on the ALLreadymade show, recent works and newly discovered artistic pursuits

SG: Which do you think might be the defining similarities and differences in the aesthetics of your recent works, considering your previous work?

DD: There is a change in materiality and message, but it didn’t derive from the need of a certain aesthetics. Foremost, it comes from an inner change of perspective. The fact that a new aesthetics came out of this, concerns me less. Whereas my early work was more explicit, I’m now seeking to have a dialogue with the material, not an imposed monologue. Previously, the works had a certain sense of drama, being perhaps more declamatory, while the creative present is willing to play, cheerfully, joyously. I sometimes perceive my recent work as being very self-ironical, actually.

Signing with STRATA Gallery marks an important moment in my artistic path, from the approach point of view. I somehow stopped following an aesthetic pursuit. I’m now more interested in clogging any clear course.

SG: The topics you’ve addressed in the past years carry a message of responsibility. They are often social themes referring to different crisis situations you’re pointing a finger to. Should we look up for such messages in your latest show, ALLreadymade?

DD: “Axis Mundi”, for example, was for me an attempt to disconnect myself from the figurative as an artistic way, and an alibi for a conceptual approach, by using the symbol and the geometry. I wavered between the objective reality of deforestation, and an ethic inner manifesto which derived. However, both the idea of conceptual sculpture and that of incorporating social messages imposed limitations from which I tried to break free. ALLreadymade marks a new beginning. A creative process with a starting point that requires no finality or purpose. I see it as a journey – the more abstract and full of unknown, the better.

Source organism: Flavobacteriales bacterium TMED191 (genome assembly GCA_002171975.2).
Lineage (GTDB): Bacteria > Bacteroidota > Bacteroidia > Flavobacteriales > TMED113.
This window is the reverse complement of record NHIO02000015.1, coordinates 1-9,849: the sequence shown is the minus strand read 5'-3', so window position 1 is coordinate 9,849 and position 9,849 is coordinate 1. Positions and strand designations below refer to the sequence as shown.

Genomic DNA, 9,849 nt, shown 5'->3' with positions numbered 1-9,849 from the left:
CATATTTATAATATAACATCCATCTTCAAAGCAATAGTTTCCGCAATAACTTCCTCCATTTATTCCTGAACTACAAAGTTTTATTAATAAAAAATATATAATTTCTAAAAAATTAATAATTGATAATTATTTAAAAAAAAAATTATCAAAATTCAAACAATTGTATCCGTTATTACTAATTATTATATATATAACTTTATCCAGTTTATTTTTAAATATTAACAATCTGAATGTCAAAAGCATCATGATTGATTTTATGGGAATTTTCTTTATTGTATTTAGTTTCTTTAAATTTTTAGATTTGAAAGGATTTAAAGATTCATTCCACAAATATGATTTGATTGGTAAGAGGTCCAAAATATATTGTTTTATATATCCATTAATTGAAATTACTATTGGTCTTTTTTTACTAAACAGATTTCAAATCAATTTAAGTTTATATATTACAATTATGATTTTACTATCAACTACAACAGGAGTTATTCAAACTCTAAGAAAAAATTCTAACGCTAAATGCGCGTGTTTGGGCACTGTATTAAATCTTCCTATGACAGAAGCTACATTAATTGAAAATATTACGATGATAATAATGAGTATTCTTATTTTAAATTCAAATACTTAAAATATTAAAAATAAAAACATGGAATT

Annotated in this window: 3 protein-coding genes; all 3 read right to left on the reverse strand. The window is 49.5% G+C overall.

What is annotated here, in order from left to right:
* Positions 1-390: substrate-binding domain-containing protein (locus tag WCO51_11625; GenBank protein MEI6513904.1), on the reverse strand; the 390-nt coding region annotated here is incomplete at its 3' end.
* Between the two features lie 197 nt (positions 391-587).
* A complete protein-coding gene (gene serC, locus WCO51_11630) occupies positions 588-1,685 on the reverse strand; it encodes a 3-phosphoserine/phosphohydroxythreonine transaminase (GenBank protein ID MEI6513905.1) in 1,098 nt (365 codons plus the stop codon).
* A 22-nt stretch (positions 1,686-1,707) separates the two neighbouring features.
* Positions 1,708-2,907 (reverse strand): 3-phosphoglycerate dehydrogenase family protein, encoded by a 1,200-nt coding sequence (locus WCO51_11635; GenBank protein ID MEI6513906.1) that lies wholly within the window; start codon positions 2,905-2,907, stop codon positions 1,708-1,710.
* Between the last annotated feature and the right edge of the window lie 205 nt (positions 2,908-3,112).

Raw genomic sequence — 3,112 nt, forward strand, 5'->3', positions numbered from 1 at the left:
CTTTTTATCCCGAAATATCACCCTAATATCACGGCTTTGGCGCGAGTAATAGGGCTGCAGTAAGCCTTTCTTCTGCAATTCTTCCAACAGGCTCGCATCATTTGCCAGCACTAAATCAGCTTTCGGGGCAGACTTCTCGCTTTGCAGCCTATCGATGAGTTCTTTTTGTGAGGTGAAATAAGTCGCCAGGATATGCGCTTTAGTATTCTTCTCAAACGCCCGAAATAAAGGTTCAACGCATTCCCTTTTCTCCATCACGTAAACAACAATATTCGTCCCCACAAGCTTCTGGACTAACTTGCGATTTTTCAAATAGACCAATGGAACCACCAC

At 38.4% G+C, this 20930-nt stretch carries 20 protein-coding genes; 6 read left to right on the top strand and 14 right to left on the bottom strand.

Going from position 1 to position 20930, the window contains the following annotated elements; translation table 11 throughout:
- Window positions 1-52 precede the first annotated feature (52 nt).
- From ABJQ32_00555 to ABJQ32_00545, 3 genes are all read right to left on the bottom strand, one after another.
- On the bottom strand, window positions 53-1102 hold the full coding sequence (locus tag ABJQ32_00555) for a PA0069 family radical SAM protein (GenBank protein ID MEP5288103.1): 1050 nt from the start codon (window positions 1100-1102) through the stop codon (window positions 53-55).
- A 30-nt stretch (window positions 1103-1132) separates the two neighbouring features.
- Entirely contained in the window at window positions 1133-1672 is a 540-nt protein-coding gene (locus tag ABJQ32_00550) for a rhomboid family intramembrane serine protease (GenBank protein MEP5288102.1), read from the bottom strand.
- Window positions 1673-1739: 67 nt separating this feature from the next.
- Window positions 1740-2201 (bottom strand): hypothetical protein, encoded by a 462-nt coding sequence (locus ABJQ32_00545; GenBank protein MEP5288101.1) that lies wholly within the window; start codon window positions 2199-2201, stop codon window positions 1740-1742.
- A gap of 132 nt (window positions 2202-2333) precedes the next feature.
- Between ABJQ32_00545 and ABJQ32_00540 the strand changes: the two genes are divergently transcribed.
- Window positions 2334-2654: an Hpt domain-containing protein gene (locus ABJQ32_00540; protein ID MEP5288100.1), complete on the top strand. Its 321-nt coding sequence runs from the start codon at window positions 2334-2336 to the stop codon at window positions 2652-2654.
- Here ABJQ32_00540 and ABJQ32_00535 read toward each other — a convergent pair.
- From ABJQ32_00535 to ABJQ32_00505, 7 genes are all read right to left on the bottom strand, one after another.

SG: Did you premeditate the works included in the ALLreadymade show, or were they born rather out of free work, material and/or chance?

DD: I usually start working from an idea, which sometimes can be a sign or a state of mind. I then try to find the most suitable ways of expressing that idea. Works are like lines, their course may converge or overlay, sometimes they meet, sometimes they go apart again.

SG: To what extend are you influenced by the exhibition space in selecting the artworks for a show? How did you choose to communicate with the gallery’s space?

DD: The space is very important. We don’t have an education in this matter, we’re not being taught how to relate to the space in the creative process, and furthermore, when developing an exhibition concept. The more I decode and understand a space, the more I feel the need to adapt and adjust systematically. It’s a relationship you boost and witness, between the object and the space, and it determines the starting point of an exhibition. Paradoxically, you get detached from the object, by placing it within a certain different context. And this very detachment may favor the object – by canceling the initial background, the placenta, you extend its perspectives, the cognition range.
Besides, any give space is an unrepeatable (love)story.

SG: Is there a sense of attachment to your artworks? Are you more connected in a nostalgic way to your early works or are you curiously drawn to your latest projects?

DD: I usually don’t feel any attachment to my artworks. There might be a sense of attachment during the creative process, but it ends as soon as I get tired… I’m interested only in the present, I don’t project the future. As for the past, it’s “ALLready” lost. In this sense, I find retrospectives to be sad. So obviously, I am more connected to my recent works.
Atelier Darie Dup | 2020
Atelier Darie Dup | 2020
Atelier Darie Dup | 2020


Darie Dup
Red Shell | 2020
non-toxic resin sculpture